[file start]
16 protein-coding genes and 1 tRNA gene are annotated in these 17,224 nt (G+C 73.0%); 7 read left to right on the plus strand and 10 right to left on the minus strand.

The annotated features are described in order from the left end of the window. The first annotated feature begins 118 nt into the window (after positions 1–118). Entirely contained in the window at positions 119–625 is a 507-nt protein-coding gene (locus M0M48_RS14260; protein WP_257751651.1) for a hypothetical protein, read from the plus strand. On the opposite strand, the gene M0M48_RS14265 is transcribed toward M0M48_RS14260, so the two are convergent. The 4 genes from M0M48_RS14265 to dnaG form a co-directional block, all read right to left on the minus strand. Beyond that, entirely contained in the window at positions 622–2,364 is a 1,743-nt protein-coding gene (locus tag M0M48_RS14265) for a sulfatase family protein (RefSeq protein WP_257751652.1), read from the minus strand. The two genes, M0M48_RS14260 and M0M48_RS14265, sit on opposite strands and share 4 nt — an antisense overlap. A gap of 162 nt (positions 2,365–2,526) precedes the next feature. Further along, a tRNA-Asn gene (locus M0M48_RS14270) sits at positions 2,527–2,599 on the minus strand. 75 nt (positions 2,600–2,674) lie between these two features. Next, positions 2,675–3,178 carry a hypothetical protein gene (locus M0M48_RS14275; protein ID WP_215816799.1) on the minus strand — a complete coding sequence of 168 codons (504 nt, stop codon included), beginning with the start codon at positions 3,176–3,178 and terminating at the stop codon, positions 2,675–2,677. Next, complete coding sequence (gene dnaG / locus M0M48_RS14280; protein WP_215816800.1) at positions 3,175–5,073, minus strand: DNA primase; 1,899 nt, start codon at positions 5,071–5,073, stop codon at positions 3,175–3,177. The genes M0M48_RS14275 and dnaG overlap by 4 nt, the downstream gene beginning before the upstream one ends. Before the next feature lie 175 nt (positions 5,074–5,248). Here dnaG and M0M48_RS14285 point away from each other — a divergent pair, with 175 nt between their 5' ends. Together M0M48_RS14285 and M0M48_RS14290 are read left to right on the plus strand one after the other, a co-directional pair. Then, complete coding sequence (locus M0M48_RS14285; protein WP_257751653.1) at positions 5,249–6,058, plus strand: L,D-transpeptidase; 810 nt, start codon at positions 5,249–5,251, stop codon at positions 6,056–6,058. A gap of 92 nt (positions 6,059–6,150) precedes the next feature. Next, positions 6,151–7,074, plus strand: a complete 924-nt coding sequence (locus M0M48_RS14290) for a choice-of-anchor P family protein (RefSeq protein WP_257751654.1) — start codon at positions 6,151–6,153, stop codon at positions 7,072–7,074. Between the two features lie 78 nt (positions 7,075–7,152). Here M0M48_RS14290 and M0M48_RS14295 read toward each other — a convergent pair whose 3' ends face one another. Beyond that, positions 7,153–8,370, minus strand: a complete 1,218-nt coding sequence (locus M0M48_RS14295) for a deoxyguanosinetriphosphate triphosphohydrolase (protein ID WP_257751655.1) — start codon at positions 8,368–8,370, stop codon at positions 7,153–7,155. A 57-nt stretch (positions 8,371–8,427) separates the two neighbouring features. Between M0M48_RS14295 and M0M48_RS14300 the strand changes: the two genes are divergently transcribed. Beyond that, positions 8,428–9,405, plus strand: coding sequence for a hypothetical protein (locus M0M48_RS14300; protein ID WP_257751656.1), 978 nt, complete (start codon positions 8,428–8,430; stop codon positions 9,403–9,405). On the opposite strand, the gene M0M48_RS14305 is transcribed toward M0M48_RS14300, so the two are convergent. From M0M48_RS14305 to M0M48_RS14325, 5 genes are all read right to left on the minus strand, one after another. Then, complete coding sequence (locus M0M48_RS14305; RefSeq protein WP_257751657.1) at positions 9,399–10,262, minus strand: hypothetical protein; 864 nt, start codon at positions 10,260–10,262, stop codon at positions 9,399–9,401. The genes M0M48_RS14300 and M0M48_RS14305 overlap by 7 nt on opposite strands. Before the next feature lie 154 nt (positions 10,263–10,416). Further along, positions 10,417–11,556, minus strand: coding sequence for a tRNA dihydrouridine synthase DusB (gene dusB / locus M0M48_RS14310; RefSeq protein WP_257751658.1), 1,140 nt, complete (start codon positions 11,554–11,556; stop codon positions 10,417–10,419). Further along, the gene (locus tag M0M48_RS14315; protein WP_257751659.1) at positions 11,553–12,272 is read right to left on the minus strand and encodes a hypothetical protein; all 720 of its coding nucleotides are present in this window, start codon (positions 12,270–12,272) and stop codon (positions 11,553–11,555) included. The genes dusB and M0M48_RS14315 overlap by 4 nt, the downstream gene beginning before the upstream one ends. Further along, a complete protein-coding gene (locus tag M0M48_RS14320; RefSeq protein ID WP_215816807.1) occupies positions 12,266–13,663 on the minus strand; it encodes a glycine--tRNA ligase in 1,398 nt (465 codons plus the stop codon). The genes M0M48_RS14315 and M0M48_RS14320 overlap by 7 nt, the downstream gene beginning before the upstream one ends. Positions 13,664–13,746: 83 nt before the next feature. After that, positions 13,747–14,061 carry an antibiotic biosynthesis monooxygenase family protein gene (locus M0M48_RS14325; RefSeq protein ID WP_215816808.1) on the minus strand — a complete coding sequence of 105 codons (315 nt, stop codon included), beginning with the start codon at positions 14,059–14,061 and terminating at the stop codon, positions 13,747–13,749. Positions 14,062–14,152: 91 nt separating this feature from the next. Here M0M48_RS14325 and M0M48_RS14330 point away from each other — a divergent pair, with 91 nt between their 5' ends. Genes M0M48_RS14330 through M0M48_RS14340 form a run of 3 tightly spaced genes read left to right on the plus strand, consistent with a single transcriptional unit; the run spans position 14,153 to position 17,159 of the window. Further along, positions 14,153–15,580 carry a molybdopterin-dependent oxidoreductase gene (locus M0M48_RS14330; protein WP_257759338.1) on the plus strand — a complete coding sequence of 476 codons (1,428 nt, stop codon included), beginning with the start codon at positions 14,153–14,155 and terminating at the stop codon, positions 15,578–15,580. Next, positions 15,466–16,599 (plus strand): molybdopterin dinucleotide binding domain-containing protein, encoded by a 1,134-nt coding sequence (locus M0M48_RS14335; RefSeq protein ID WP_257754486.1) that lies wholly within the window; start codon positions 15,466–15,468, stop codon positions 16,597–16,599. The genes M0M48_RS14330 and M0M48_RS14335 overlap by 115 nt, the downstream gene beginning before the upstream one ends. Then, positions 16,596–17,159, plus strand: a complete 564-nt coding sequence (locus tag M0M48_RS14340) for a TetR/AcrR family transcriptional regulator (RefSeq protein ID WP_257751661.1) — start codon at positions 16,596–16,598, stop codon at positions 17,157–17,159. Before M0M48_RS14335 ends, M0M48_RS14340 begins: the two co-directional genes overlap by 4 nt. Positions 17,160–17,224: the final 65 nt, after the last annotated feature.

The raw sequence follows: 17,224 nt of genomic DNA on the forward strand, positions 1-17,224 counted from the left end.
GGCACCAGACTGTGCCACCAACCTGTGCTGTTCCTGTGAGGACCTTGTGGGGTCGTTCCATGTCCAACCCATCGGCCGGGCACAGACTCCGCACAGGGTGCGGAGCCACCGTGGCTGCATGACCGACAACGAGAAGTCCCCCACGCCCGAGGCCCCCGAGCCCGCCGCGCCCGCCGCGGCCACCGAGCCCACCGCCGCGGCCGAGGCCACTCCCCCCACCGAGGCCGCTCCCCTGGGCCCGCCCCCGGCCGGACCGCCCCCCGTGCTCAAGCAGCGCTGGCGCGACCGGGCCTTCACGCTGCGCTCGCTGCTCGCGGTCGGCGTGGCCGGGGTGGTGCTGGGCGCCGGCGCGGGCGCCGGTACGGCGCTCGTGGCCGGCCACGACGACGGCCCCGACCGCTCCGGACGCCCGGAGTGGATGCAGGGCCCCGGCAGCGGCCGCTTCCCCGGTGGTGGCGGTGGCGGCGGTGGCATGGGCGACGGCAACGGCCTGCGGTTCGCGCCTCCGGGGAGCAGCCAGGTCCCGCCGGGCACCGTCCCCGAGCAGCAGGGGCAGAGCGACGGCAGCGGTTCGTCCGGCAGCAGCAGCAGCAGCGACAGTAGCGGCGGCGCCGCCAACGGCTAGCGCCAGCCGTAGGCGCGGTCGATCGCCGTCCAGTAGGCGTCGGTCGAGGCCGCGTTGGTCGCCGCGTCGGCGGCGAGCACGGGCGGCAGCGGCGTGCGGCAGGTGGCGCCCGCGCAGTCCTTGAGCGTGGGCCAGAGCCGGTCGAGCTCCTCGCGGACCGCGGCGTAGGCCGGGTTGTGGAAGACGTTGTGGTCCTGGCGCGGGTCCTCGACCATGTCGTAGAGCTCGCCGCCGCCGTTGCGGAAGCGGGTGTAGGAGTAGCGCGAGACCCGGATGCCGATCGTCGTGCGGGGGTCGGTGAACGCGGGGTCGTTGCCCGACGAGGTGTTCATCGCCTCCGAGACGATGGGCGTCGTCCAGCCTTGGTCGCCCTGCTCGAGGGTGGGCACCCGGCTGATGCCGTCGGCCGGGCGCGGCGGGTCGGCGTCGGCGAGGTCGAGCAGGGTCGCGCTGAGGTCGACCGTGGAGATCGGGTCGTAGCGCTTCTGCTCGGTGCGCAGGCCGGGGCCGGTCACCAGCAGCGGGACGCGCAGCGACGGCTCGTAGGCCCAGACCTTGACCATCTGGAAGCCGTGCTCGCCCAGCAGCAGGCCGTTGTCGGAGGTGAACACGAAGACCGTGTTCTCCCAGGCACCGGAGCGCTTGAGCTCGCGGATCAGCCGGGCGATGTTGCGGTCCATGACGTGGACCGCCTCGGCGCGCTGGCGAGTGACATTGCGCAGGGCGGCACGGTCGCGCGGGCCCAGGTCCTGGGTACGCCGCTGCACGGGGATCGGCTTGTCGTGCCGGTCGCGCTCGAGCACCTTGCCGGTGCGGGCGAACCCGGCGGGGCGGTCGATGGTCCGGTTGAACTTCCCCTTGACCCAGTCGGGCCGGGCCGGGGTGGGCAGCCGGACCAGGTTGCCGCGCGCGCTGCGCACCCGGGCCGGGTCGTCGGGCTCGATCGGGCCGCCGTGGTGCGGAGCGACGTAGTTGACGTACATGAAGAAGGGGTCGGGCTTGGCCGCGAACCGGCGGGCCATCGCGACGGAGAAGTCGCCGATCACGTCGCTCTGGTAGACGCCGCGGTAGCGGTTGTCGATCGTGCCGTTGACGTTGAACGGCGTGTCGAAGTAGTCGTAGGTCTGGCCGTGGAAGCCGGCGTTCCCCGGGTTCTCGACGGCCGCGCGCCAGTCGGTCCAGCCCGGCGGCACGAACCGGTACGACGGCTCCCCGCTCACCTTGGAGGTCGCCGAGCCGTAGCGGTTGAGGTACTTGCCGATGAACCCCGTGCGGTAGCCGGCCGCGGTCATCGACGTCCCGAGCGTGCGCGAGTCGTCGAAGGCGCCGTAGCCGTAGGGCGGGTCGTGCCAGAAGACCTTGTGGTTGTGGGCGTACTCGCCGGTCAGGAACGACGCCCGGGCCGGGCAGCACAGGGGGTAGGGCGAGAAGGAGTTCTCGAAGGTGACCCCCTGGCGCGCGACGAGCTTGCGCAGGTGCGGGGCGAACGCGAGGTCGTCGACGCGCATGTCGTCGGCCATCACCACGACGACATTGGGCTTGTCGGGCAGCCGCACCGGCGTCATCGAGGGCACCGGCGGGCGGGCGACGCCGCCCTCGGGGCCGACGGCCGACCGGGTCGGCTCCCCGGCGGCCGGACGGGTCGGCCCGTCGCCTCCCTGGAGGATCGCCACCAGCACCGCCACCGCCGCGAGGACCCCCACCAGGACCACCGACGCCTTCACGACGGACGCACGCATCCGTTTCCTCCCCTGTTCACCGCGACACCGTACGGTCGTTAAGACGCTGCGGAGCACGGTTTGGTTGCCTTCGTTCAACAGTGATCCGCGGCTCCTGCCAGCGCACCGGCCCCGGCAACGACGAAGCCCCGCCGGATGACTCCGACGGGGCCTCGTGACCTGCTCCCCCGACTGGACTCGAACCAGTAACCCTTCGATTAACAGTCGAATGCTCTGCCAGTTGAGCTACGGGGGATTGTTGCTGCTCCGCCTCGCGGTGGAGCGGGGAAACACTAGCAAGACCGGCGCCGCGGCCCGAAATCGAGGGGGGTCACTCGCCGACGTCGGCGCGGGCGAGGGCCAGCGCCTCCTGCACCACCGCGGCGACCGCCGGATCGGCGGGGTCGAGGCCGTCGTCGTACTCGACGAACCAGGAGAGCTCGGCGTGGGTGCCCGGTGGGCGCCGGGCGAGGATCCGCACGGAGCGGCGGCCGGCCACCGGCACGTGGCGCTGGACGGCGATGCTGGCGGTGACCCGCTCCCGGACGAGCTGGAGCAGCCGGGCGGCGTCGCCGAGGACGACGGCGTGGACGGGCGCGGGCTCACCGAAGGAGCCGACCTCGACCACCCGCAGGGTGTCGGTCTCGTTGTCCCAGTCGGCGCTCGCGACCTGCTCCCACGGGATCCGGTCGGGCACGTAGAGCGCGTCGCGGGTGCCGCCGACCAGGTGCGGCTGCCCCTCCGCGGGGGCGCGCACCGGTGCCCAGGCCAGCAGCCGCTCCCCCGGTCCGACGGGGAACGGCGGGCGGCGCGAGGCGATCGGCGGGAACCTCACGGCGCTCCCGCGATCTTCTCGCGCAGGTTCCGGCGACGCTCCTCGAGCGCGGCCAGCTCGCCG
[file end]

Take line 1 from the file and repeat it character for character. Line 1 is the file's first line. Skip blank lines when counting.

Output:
16 protein-coding genes and 1 tRNA gene are annotated in these 17,224 nt (G+C 73.0%); 7 read left to right on the plus strand and 10 right to left on the minus strand.